The powerful enthralling story telling and the intense relationships shoot this to the top of my list of best books of the year.

Friday, July 26, 2013

Bomb Shelters in Fallout by Todd Strasser and Is This Tomorrow by Caroline Leavitt

It is always interesting the coincidences that pop up in reading. The most recent one to hit me was reading the middle grade Fallout by Todd Strasser set in 1962 when American school kids had bomb drills and families thought about bomb shelters and Is This Tomorrow by Caroline Leavitt, an adult novel that starts in 1956. Both stories tend toward the grim but give a good look at suburbia of the era.

In the early 1960s my dad and uncle decided that we needed a bomb shelter in our house. It was supposed to be a big secret so they made a hatch in a closet and dropped down to the crawl space where they dug a hole that I remember as being about 10 X 10X 10. That was a lot of dirt to remove and I remember we kids distributing over our backyard bucket by bucket. We ended up moving to Okinawa before it was finished and forgot all about it until reading these books.

In Strasser's book, the sirens go off and the reasons for secrecy on the part who have bomb shelters comes to the fore when Scott's family is mobbed when going to the shelter. Over the next weeks, in a tiny space meant for 4 people and never fully provisioned, a number of people fight for survival. To me, the book is way to grim for ten-year-olds although they are often far more resilient than adults.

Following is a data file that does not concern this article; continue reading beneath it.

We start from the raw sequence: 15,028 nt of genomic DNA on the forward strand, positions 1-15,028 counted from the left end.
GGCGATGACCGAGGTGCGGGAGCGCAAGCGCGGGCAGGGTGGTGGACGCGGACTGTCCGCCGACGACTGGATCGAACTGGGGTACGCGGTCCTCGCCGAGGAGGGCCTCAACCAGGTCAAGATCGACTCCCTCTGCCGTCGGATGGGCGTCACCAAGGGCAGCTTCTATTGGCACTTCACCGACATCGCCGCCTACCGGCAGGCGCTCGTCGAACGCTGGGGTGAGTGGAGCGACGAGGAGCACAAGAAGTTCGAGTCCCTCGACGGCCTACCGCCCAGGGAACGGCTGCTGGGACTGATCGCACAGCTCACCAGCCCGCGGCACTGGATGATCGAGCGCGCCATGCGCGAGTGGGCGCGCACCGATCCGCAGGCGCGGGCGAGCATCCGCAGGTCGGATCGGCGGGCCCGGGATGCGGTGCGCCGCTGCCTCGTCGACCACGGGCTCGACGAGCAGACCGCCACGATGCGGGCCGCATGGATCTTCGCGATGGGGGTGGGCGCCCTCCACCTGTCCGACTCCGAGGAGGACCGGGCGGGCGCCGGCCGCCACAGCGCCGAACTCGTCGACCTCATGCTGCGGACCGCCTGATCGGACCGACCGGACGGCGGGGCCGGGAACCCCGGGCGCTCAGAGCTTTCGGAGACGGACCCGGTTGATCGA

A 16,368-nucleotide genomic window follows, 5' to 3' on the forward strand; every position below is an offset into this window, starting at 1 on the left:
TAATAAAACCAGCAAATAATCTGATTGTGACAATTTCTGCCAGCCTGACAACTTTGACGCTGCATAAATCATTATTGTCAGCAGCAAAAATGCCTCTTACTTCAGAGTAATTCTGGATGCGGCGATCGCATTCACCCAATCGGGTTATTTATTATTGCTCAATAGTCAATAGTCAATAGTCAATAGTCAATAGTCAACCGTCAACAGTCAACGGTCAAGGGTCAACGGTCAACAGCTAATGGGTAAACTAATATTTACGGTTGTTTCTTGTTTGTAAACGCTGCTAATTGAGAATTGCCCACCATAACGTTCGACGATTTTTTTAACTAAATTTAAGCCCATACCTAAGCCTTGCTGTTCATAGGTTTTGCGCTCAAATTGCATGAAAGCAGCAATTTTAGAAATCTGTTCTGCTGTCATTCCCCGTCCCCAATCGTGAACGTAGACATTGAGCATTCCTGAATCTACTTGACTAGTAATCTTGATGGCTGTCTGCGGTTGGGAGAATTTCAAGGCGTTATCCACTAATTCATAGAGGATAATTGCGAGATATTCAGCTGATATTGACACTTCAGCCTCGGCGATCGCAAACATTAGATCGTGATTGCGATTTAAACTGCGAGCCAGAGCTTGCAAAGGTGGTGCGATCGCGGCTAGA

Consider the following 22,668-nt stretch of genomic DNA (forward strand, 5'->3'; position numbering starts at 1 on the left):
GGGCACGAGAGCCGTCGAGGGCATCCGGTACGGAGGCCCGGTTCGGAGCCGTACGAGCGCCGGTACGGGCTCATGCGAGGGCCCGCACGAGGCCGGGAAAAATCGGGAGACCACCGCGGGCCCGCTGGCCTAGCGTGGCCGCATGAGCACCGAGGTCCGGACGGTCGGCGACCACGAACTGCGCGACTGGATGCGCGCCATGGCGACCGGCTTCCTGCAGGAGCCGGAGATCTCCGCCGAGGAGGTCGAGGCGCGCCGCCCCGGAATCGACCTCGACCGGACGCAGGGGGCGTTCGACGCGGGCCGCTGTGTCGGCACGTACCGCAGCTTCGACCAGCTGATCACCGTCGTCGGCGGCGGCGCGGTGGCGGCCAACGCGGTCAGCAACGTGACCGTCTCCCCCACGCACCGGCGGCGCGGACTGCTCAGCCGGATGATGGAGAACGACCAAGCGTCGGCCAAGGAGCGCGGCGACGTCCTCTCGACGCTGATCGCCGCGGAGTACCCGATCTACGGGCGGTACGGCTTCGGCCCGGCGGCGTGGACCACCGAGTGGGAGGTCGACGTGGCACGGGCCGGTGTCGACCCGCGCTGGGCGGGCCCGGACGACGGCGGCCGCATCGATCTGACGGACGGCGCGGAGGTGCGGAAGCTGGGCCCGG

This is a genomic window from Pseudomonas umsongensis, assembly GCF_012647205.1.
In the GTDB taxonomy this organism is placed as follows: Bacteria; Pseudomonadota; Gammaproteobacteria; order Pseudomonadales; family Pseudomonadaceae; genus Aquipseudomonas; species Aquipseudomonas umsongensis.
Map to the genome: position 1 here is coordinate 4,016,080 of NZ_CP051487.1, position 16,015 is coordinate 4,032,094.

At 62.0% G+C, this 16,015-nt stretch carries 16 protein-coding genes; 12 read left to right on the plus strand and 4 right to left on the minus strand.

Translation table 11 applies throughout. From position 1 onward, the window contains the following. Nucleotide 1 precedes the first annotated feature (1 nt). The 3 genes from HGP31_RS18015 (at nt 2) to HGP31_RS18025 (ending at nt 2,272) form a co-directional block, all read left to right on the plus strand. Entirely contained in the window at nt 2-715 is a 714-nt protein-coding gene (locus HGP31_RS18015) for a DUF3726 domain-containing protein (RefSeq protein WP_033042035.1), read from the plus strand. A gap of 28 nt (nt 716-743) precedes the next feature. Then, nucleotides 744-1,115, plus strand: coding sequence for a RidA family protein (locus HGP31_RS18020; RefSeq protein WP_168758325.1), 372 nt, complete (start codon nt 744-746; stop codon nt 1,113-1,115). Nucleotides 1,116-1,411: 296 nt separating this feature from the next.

Leavitt's book about a divorcee with a young son tries to live the American dream but the facts that she is divorced and Jewish make her an outsider. Her son Lewis becomes friends with the only other fatherless kids in the neighborhood, Rose and Billy, a brother and sister. Billy goes missing when the boys are twelve having a profound effect on Lewis, his mother Ava, and Rose who moves away.

Other books I can think of in which bomb shelters play an important role are Farnham's Freehold by Robert A. Heinlein and The Compound by S. A. Bodeen.

Thursday, July 25, 2013

Riffle

I've been invited to be a Riffle expert so I've been playing around with it a bit. Haven't figured the link to my lists but here is a list I put together yesterday.

Monday, July 22, 2013

Reading Plan - Week 3 - Story Collections


I'm reposting this in honor of tomorrow's book birthday of David Lubar's Extremities. He wrote about Extremities' long road to publication on his web site and this tied right into what he was saying.

Story collections are becoming more popular. Is it because readers, accustomed to quick reads on the net, are wanting their stories in smaller bites? Do they want to get in and out of a story in small time segments. I'm finding it a welcome trend because access to short stories has been much harder in the past few years as magazines stopped publishing short fiction and so many magazines stopped publishing. Short stories have a long tradition in Speculative Fiction so it is no surprise that the new story collections I found both fall into that broad genre.  I'm not going to talk about anthologies, collections of stories by different authors, right now but there have also been some that are great reads in the last year.